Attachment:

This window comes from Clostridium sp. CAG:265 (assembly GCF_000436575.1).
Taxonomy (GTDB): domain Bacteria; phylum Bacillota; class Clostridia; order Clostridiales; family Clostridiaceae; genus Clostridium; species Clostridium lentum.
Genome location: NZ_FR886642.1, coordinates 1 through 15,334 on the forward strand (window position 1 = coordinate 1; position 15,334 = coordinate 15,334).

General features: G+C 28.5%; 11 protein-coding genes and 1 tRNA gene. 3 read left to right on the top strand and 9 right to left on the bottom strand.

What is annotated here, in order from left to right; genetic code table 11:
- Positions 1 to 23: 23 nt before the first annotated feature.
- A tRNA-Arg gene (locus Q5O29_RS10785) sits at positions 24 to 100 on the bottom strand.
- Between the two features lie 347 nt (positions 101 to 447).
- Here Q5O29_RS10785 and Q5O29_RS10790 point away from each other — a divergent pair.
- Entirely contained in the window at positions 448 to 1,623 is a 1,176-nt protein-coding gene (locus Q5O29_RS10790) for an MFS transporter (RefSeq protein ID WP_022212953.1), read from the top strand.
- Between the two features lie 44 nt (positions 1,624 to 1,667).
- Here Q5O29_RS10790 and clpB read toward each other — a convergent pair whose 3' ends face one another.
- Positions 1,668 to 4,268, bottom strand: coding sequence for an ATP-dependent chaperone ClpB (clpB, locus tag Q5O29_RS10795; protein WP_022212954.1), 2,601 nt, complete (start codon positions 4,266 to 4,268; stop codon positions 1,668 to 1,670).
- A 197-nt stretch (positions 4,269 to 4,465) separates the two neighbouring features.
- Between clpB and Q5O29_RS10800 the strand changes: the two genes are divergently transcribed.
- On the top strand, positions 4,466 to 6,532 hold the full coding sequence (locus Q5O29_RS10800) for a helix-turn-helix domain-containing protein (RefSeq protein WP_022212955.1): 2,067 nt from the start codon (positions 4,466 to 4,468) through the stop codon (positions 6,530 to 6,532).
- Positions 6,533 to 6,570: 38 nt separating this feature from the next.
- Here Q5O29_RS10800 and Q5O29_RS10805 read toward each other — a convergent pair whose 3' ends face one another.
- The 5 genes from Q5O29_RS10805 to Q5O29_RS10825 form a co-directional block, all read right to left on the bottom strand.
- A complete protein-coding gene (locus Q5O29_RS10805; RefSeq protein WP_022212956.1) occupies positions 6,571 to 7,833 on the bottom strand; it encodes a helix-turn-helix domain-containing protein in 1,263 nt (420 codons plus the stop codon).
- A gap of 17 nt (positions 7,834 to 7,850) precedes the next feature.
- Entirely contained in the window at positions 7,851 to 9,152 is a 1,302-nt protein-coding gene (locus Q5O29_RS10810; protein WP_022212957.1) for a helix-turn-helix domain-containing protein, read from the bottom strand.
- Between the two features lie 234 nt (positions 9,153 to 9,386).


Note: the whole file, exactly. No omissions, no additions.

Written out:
This window comes from Clostridium sp. CAG:265 (assembly GCF_000436575.1).
Taxonomy (GTDB): domain Bacteria; phylum Bacillota; class Clostridia; order Clostridiales; family Clostridiaceae; genus Clostridium; species Clostridium lentum.
Genome location: NZ_FR886642.1, coordinates 1 through 15,334 on the forward strand (window position 1 = coordinate 1; position 15,334 = coordinate 15,334).

General features: G+C 28.5%; 11 protein-coding genes and 1 tRNA gene. 3 read left to right on the top strand and 9 right to left on the bottom strand.

What is annotated here, in order from left to right; genetic code table 11:
- Positions 1 to 23: 23 nt before the first annotated feature.
- A tRNA-Arg gene (locus Q5O29_RS10785) sits at positions 24 to 100 on the bottom strand.
- Between the two features lie 347 nt (positions 101 to 447).
- Here Q5O29_RS10785 and Q5O29_RS10790 point away from each other — a divergent pair.
- Entirely contained in the window at positions 448 to 1,623 is a 1,176-nt protein-coding gene (locus Q5O29_RS10790) for an MFS transporter (RefSeq protein ID WP_022212953.1), read from the top strand.
- Between the two features lie 44 nt (positions 1,624 to 1,667).
- Here Q5O29_RS10790 and clpB read toward each other — a convergent pair whose 3' ends face one another.
- Positions 1,668 to 4,268, bottom strand: coding sequence for an ATP-dependent chaperone ClpB (clpB, locus tag Q5O29_RS10795; protein WP_022212954.1), 2,601 nt, complete (start codon positions 4,266 to 4,268; stop codon positions 1,668 to 1,670).
- A 197-nt stretch (positions 4,269 to 4,465) separates the two neighbouring features.
- Between clpB and Q5O29_RS10800 the strand changes: the two genes are divergently transcribed.
- On the top strand, positions 4,466 to 6,532 hold the full coding sequence (locus Q5O29_RS10800) for a helix-turn-helix domain-containing protein (RefSeq protein WP_022212955.1): 2,067 nt from the start codon (positions 4,466 to 4,468) through the stop codon (positions 6,530 to 6,532).
- Positions 6,533 to 6,570: 38 nt separating this feature from the next.
- Here Q5O29_RS10800 and Q5O29_RS10805 read toward each other — a convergent pair whose 3' ends face one another.
- The 5 genes from Q5O29_RS10805 to Q5O29_RS10825 form a co-directional block, all read right to left on the bottom strand.
- A complete protein-coding gene (locus Q5O29_RS10805; RefSeq protein WP_022212956.1) occupies positions 6,571 to 7,833 on the bottom strand; it encodes a helix-turn-helix domain-containing protein in 1,263 nt (420 codons plus the stop codon).
- A gap of 17 nt (positions 7,834 to 7,850) precedes the next feature.
- Entirely contained in the window at positions 7,851 to 9,152 is a 1,302-nt protein-coding gene (locus Q5O29_RS10810; protein WP_022212957.1) for a helix-turn-helix domain-containing protein, read from the bottom strand.
- Between the two features lie 234 nt (positions 9,153 to 9,386).